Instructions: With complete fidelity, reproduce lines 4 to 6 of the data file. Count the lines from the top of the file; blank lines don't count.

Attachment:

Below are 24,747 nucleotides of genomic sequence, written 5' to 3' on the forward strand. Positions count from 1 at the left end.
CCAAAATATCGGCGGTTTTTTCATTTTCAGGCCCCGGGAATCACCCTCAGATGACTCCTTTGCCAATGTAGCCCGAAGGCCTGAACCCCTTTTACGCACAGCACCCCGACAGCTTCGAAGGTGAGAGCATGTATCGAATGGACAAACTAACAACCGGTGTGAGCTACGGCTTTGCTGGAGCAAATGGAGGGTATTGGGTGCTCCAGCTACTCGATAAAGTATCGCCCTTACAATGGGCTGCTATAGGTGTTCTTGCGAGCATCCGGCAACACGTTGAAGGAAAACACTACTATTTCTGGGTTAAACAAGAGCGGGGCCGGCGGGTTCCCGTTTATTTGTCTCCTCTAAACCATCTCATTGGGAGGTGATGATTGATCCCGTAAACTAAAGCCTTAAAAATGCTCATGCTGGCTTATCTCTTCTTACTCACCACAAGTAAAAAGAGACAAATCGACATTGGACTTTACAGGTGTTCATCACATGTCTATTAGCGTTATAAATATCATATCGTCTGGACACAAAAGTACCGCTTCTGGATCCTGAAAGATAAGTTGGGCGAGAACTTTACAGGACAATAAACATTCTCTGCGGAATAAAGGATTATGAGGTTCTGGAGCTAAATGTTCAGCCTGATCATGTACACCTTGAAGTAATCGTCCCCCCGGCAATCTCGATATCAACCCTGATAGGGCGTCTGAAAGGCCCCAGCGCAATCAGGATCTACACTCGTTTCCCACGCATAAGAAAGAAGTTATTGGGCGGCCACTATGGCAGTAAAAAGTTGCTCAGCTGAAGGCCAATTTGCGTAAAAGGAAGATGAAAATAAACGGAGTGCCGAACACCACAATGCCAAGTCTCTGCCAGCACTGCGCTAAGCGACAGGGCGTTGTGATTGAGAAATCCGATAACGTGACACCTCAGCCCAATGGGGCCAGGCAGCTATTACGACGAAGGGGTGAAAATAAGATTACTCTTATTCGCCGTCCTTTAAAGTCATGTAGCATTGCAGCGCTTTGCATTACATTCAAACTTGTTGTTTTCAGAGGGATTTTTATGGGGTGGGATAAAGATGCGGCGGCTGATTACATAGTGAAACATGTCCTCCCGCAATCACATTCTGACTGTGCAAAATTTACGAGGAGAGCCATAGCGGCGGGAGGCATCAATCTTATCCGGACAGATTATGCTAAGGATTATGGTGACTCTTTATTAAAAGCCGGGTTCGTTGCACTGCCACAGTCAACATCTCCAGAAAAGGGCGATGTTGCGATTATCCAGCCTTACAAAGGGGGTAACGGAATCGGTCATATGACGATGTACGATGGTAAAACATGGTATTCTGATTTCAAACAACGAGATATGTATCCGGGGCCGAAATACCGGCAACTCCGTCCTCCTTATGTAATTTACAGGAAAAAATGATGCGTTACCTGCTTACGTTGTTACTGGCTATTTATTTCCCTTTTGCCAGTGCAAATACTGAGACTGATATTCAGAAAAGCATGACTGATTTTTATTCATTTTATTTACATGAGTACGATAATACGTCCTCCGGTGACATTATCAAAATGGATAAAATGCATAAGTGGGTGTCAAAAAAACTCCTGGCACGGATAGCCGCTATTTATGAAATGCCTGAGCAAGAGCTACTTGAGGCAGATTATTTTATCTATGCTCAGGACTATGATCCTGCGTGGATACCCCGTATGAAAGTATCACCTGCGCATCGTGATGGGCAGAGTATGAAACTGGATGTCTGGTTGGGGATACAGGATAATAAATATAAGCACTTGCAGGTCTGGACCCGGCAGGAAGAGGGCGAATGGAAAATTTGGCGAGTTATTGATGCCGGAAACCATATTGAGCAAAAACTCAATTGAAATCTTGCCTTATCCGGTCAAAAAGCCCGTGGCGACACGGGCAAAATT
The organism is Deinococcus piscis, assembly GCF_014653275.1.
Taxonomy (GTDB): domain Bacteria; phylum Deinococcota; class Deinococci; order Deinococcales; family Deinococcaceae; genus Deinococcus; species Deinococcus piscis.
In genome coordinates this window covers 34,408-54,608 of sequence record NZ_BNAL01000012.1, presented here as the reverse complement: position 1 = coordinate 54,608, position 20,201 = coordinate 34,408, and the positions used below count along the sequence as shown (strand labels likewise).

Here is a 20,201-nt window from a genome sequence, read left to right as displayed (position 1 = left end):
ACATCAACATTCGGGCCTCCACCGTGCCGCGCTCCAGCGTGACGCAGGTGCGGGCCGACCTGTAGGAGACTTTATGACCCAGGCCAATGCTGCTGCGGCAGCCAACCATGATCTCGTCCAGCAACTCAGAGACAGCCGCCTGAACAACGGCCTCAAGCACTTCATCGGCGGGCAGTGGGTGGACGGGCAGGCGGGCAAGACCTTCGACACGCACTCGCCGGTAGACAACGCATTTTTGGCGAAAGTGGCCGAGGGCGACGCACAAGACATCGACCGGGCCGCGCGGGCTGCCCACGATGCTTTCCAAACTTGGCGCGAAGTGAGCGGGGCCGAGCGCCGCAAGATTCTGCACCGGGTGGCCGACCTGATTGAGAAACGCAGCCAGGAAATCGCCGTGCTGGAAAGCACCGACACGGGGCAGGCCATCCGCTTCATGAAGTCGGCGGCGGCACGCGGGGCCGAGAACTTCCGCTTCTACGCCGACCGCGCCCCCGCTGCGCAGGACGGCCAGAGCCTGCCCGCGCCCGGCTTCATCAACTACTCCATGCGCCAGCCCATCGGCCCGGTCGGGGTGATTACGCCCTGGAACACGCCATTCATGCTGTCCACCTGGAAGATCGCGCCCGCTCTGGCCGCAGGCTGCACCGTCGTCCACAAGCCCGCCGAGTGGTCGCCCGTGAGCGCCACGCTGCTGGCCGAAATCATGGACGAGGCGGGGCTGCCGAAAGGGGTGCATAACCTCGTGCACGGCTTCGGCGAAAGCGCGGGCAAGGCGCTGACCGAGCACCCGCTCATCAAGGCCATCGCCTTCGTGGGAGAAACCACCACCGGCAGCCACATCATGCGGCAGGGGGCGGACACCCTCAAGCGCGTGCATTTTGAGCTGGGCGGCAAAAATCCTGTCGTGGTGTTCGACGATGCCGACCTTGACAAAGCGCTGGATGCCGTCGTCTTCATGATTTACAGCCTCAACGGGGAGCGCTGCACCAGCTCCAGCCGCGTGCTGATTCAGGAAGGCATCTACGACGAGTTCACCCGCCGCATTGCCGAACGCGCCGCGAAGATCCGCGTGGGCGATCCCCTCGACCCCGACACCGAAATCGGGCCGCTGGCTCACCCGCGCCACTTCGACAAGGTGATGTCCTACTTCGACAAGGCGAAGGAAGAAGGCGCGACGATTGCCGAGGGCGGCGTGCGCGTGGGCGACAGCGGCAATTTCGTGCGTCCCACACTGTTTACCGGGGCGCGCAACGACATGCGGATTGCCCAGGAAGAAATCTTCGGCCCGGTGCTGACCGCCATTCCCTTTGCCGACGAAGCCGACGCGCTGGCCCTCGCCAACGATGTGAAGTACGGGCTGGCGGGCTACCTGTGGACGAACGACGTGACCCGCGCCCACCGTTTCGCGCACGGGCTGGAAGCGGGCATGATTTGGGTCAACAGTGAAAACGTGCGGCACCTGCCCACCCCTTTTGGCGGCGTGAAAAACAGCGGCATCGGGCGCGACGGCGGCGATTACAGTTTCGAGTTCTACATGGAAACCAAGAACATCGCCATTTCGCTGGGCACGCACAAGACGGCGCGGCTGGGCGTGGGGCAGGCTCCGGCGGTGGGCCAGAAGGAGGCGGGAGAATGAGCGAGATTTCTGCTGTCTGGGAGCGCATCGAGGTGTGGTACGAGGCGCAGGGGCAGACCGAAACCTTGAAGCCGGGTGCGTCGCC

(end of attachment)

Taxonomy (GTDB): domain Bacteria; phylum Deinococcota; class Deinococci; order Deinococcales; family Deinococcaceae; genus Deinococcus; species Deinococcus piscis.
In genome coordinates this window covers 34,408-54,608 of sequence record NZ_BNAL01000012.1, presented here as the reverse complement: position 1 = coordinate 54,608, position 20,201 = coordinate 34,408, and the positions used below count along the sequence as shown (strand labels likewise).

Here is a 20,201-nt window from a genome sequence, read left to right as displayed (position 1 = left end):